Uncertainty surrounds student’s death

Sharida Rejon, Features Editor

Suicide-1-SR“This might seem a bit morbid, but I am curious. So don’t be mad that I’m asking. And don’t read too much into my question.
If someone dies, what happens to their Facebook account?”
This is one of the last posts that Hunter LeBaron, a transgender student at Bakersfield College, published on his personal Facebook account before committing suicide. According to Blake Clendenen and Casey Walker, two of LeBaron’s closest friends, he had battled depression for a while, constantly experienced self-harm, and had attempted to take his own life multiple times before.
“He would cut. Not the type of cut that was a cry for attention or to make the emotional pain go away, but he actually cut so that he would lose blood. He would lose a lot of blood,” said Walker.
Haunted by that particular Facebook post, Clendenen says that there were early signs of LeBaron’s suicidal intentions that no one realized soon enough.
“I know people say it gets better. I feel like there were signs and I didn’t catch on soon enough,” he said. “I feel like he did what he did because of multiple things: stuff that happened when he was a child –he told me he was abused—his family, school, and just everything. It just got to the point where it didn’t feel like it would get better,” Clendenen said.
According to his friends, one of the factors that might have led to LeBaron’s depression was the negativity that he received from his family during his transition from a woman to a man, which he started a year ago.
Walker said, “He got a lot of negativity, especially from his family. He had to distance himself from his family because they didn’t accept him for the transgender male that he was.
“They are the ones in charge of his funeral and they are going to use his former name and gender, which I think is wrong because they should use his legal name. He is legally male and his legal name is Hunter.”
According to Clendenen, LeBaron’s family’s lack of acceptance is still present.
“I’m the one talking to his family,” he said. “They made me refer to him as a ‘her’ and I didn’t want to get into a fight with them, but I feel like I disrespected Hunter by sayin ‘her’ and using his former name.”
According to Clendenen, the family felt that LeBaron was “born Angelina, she died Angelina. She has always been female no matter what.”
Clendenen said that this is not the first time that he has found out about a suicide due to lack of acceptance toward the victim. He also stated that although there are several support groups, part of the problem is that transgender individuals are often being under-represented.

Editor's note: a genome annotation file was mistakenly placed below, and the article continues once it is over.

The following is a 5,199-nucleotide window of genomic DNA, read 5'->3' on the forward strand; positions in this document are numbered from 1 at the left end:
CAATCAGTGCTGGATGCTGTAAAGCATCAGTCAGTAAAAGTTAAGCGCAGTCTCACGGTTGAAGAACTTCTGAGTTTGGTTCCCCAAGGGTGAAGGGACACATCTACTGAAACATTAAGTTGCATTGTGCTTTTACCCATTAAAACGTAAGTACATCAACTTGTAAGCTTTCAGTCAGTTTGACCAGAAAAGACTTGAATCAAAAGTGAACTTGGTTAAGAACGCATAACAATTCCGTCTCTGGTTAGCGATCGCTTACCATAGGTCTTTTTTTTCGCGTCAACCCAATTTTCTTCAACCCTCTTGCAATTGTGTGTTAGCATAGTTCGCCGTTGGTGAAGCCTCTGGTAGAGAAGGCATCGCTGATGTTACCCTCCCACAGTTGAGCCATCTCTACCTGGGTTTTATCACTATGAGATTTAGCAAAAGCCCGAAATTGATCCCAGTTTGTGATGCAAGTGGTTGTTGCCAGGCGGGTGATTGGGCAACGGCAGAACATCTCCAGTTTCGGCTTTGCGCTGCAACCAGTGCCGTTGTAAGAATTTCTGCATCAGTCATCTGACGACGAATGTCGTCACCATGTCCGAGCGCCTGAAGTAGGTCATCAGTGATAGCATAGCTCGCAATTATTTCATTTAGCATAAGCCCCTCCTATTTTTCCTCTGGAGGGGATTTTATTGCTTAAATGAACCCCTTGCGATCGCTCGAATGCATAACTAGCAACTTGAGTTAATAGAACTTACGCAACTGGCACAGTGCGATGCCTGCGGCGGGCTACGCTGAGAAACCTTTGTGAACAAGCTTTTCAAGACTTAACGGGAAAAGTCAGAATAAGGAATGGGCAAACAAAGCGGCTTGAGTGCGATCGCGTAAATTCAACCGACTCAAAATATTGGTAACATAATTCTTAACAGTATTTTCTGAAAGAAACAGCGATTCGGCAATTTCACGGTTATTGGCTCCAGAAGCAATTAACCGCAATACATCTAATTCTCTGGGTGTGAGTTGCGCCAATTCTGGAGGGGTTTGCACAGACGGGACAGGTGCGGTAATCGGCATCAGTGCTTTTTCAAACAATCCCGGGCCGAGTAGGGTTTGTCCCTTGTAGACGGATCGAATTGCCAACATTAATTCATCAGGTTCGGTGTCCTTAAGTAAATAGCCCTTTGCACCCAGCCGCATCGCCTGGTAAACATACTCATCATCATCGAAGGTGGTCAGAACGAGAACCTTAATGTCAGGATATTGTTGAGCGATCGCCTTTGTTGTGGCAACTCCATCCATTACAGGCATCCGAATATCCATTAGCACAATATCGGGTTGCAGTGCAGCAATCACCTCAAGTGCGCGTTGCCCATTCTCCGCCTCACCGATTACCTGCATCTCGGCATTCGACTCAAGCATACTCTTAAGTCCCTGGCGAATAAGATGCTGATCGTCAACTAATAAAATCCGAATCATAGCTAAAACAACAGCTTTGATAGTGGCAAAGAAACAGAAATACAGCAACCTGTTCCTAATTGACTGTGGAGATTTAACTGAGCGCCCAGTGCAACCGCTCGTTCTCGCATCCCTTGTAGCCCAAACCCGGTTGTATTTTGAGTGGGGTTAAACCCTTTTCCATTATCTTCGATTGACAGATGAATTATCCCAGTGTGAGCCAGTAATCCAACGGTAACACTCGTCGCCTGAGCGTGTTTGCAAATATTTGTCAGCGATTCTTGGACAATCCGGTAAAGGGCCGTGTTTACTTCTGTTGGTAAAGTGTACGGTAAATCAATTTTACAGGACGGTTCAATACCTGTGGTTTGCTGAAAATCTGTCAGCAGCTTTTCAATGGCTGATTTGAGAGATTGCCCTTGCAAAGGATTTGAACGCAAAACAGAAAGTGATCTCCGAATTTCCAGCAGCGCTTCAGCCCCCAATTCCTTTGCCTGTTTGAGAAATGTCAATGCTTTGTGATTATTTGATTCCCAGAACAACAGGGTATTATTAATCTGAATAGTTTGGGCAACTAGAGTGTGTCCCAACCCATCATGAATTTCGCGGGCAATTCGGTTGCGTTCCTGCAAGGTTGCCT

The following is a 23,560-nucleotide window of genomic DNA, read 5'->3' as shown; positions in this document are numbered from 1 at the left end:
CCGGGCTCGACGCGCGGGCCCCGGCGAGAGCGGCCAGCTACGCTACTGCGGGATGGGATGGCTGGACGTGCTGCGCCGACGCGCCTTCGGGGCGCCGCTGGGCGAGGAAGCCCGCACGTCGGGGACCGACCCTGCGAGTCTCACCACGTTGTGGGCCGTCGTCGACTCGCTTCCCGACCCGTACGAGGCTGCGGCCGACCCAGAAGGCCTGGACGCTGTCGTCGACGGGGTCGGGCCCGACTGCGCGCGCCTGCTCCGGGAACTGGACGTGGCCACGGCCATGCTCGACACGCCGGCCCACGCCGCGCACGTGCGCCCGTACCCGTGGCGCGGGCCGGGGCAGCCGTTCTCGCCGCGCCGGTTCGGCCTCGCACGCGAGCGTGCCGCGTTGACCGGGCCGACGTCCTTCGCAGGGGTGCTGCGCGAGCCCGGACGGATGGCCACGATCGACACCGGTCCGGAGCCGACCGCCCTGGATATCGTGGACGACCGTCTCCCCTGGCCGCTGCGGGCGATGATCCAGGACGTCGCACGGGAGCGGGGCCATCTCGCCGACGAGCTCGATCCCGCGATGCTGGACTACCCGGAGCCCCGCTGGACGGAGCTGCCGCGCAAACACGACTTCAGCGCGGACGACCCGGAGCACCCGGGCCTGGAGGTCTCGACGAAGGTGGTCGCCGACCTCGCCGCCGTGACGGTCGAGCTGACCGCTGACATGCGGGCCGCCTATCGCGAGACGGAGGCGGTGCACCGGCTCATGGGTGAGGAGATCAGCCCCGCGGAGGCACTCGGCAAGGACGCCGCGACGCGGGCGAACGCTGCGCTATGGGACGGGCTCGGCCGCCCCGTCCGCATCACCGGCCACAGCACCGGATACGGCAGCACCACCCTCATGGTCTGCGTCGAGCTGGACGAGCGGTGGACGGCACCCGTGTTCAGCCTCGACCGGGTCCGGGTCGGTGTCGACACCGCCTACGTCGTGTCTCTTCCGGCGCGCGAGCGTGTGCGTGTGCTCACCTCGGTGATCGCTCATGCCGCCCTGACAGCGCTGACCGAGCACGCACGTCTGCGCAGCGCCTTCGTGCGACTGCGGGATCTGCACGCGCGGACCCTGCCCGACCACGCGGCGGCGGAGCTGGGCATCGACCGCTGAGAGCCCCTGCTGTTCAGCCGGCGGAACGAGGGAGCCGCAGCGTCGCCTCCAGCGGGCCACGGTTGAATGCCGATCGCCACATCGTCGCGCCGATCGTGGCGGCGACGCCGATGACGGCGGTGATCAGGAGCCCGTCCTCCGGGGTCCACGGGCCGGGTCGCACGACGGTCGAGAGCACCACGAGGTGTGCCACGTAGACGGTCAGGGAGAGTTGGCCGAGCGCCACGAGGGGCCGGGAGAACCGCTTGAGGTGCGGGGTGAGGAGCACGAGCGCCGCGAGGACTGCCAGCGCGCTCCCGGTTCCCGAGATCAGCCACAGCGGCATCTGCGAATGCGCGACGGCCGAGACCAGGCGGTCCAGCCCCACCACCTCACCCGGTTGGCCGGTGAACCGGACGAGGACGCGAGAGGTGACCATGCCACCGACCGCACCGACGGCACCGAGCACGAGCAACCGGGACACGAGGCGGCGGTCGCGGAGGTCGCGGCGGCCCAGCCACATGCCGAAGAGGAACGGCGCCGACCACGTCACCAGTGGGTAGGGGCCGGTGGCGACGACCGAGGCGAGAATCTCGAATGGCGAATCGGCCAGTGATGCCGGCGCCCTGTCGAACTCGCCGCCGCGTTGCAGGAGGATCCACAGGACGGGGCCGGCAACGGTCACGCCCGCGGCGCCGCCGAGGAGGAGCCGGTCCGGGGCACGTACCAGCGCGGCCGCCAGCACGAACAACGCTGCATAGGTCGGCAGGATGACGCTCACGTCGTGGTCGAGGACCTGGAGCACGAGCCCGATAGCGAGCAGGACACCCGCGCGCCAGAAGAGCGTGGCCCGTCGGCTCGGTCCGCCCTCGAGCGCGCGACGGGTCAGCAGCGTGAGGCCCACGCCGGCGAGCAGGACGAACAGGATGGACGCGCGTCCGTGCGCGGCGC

“Hunter didn’t need to take that step because I feel like he did have support systems like friends, [Gay Straight Association], and LGBTQ support groups,” he said. “But there definitely needs to be more advertising for these groups.”
Walker said that LeBaron’s motives for suicide were numerous.
“I feel like it was multiple things, that’s how it is for a lot of people when they consider suicide. It’s not just one thing, it’s a whole bunch of things going on in their lives,” Walker said.
However, there are resources one can go to when being hit with negative thoughts or depression.
BC offers the Safe Space program, created by SGA, in an effort to provide a place where members of the LGBTQ community and their allies are heard and understood, and most of all, feel safe. Any individuals, whether they are gay, lesbian, bisexual, transgender or straight, can go to any faculty member with a Safe Space flag on their door.
In addition, BC also provides a Student Health and Wellness Center for all students where they can receive counseling, get referred to the community to get more resources, and even get prescribed drug therapies if needed. The Student Health and Wellness Program at BC will also offer a “Question, Persuade, and Refer” training session on April 2 at 10 a.m. According to Lorre Webb, the social work intern at the BC Student Health and Wellness Center, this training session will target the issue of suicide prevention and will teach attendees the early signs of depression and how to properly handle these situations.
“I encourage that anybody who thinks a friend has a problem, to let them know about our services or even walk them over here, because being proactive and asking the questions, and not being afraid is the biggest thing to prevent it,” said Webb. “Sometimes we are taught that we don’t talk about those things, but there’s stuff we need to talk about.”
In addition to the resources on campus, there are several support systems in the community such as the Kern County Mental Health Hotline, National Alliance on Mental Illness, suicide prevention classes at the Mary K. Shell Mental Health Center, and The Trevor Project, which will present a “Lifeguard Workshop” on March 1 in Bakersfield.
“There are all types of resources out there, you are not alone,” said Clendenen. “There’s people out there just like you who feel like they have no one, but in reality you do. You just need to go out and search for them. If you take that time then you’ll feel better because you’ll be surrounded by people who care and you’ll feel safe.”